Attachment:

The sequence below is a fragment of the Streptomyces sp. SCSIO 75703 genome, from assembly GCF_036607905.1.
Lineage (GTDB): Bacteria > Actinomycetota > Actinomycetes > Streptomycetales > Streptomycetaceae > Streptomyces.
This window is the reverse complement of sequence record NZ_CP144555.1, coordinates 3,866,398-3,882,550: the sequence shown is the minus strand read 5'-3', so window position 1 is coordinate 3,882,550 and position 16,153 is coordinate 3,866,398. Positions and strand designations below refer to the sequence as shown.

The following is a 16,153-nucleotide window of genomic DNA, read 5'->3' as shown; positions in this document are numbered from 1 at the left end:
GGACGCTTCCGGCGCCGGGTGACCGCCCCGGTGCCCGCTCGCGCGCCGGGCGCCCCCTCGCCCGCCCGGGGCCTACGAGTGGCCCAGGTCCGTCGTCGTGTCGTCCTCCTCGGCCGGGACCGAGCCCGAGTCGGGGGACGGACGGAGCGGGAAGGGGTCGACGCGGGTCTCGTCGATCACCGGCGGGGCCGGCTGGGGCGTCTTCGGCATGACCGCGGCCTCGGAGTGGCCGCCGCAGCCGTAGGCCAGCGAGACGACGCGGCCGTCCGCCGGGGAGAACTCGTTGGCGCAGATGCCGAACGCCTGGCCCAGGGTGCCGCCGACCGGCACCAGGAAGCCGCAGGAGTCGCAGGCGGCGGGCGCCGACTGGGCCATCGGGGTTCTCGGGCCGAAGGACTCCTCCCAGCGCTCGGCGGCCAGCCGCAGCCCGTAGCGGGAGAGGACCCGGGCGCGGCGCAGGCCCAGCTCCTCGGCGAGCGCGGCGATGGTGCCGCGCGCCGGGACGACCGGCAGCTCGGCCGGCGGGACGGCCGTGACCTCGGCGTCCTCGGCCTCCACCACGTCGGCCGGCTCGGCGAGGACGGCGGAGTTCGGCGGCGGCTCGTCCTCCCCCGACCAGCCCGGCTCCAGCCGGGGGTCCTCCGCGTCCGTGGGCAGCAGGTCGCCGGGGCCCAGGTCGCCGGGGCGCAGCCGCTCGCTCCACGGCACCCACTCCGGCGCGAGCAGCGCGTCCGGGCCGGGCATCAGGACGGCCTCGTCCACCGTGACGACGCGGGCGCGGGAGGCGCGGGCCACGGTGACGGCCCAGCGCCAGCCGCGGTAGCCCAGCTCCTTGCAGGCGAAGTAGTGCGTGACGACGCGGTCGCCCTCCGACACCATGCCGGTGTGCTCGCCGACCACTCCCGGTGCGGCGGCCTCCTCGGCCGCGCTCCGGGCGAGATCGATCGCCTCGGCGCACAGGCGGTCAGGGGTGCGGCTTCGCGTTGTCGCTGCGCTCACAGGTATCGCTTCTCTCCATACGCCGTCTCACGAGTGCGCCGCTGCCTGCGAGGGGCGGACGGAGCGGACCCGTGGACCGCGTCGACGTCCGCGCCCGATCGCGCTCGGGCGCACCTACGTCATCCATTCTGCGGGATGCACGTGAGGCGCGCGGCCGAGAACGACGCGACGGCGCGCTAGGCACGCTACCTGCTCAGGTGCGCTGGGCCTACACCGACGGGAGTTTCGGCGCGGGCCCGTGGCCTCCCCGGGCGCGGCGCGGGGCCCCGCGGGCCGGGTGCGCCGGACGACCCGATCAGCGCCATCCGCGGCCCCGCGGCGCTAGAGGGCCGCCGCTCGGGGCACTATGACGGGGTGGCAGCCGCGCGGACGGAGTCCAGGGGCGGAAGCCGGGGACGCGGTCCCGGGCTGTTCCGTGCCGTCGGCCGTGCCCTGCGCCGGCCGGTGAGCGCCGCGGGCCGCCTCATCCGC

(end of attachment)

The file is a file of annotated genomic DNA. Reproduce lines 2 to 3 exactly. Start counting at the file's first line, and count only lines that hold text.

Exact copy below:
Lineage (GTDB): Bacteria > Actinomycetota > Actinomycetes > Streptomycetales > Streptomycetaceae > Streptomyces.
This window is the reverse complement of sequence record NZ_CP144555.1, coordinates 3,866,398-3,882,550: the sequence shown is the minus strand read 5'-3', so window position 1 is coordinate 3,882,550 and position 16,153 is coordinate 3,866,398. Positions and strand designations below refer to the sequence as shown.